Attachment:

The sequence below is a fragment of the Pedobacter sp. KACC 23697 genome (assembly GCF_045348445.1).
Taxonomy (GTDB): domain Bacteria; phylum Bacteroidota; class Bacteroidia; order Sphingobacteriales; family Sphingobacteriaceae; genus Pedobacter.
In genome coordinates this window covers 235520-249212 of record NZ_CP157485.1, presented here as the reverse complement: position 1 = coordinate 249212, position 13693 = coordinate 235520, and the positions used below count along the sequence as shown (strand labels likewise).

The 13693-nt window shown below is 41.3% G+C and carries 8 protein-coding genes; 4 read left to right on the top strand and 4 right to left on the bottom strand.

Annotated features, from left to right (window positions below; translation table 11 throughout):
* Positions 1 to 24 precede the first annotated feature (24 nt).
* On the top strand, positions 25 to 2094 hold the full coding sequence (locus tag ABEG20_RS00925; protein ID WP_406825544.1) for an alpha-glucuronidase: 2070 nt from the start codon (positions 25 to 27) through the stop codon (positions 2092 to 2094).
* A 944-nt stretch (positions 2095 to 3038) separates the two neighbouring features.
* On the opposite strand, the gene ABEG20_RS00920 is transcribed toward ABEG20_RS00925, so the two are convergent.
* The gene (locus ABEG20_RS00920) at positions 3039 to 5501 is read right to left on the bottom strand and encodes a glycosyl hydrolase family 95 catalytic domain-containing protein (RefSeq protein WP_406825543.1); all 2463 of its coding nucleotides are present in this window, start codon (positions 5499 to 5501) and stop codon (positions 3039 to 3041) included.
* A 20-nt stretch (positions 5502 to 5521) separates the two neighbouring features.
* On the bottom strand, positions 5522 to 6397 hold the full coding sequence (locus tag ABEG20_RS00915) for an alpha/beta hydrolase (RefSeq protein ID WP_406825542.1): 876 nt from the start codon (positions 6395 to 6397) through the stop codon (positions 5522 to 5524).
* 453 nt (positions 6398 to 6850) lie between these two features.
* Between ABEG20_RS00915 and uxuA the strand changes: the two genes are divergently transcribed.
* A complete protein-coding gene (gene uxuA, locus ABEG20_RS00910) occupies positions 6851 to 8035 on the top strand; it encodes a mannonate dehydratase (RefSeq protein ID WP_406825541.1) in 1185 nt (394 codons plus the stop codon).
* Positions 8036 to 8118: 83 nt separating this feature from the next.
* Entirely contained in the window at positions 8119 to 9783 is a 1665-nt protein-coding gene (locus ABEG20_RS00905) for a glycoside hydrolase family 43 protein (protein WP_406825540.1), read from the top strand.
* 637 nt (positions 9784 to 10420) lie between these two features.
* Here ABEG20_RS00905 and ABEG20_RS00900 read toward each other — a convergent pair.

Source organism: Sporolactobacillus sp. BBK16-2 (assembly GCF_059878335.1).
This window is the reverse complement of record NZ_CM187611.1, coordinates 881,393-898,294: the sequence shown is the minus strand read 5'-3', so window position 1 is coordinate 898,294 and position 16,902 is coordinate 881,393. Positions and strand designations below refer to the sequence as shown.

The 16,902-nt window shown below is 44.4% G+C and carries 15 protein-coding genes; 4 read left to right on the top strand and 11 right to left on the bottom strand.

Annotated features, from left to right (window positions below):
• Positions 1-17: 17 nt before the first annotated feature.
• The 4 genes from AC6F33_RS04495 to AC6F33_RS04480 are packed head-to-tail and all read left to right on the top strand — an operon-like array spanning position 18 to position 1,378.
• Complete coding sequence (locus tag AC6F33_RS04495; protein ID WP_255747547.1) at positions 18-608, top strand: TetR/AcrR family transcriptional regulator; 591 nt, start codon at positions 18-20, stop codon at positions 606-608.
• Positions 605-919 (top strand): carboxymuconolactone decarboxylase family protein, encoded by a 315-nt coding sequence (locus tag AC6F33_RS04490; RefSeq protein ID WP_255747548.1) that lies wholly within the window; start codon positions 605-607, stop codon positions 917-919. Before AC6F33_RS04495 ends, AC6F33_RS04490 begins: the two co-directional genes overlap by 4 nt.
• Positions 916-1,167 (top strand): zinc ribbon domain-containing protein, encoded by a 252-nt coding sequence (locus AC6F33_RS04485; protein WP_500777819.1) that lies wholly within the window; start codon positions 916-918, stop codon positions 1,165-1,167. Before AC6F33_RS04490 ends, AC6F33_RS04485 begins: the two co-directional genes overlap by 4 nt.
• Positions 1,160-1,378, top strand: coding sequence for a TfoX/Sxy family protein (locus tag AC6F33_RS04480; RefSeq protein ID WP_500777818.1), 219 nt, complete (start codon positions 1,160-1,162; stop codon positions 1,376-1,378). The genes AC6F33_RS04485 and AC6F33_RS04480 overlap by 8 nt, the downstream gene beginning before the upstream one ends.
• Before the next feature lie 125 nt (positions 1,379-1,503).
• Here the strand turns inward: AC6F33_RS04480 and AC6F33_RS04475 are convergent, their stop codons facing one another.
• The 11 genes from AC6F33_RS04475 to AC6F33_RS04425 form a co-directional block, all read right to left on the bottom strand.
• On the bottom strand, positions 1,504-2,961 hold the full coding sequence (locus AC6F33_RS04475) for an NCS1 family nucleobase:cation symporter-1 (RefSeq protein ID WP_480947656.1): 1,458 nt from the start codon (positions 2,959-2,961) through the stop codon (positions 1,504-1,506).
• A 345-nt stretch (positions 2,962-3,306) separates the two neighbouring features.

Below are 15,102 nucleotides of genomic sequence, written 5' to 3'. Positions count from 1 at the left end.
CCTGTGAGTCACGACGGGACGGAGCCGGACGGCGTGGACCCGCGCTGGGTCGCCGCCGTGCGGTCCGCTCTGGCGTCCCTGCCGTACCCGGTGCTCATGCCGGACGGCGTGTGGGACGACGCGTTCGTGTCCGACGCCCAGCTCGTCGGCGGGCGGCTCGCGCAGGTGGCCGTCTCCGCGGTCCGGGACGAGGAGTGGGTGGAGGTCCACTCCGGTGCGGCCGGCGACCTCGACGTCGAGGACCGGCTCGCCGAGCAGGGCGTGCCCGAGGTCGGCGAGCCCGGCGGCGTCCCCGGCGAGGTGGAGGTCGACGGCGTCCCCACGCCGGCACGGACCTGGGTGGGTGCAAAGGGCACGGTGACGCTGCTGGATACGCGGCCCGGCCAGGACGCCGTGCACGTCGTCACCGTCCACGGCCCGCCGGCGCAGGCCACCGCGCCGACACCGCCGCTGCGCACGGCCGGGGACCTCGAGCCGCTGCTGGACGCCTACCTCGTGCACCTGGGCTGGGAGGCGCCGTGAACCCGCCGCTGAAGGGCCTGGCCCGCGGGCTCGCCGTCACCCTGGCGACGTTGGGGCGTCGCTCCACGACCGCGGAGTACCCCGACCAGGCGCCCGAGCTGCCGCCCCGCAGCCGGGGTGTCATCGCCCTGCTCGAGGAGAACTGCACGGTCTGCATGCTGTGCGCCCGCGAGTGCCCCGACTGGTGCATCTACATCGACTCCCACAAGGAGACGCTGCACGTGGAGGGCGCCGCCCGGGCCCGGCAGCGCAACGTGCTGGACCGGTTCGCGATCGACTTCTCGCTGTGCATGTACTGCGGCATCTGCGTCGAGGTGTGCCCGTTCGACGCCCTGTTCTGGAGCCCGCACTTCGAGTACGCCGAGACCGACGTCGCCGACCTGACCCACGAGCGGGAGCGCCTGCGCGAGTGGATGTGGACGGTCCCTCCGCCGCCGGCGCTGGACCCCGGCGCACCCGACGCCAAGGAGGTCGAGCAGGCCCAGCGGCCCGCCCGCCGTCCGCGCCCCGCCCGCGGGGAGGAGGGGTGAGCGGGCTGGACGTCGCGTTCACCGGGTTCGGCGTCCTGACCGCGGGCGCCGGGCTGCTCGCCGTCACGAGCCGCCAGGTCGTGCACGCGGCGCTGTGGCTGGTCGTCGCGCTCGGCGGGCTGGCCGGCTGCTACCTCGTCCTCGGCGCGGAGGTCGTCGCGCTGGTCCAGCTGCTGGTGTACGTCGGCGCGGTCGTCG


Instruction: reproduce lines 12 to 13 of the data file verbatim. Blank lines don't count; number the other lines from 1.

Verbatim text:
* On the bottom strand, positions 5522 to 6397 hold the full coding sequence (locus tag ABEG20_RS00915) for an alpha/beta hydrolase (RefSeq protein ID WP_406825542.1): 876 nt from the start codon (positions 6395 to 6397) through the stop codon (positions 5522 to 5524).
* 453 nt (positions 6398 to 6850) lie between these two features.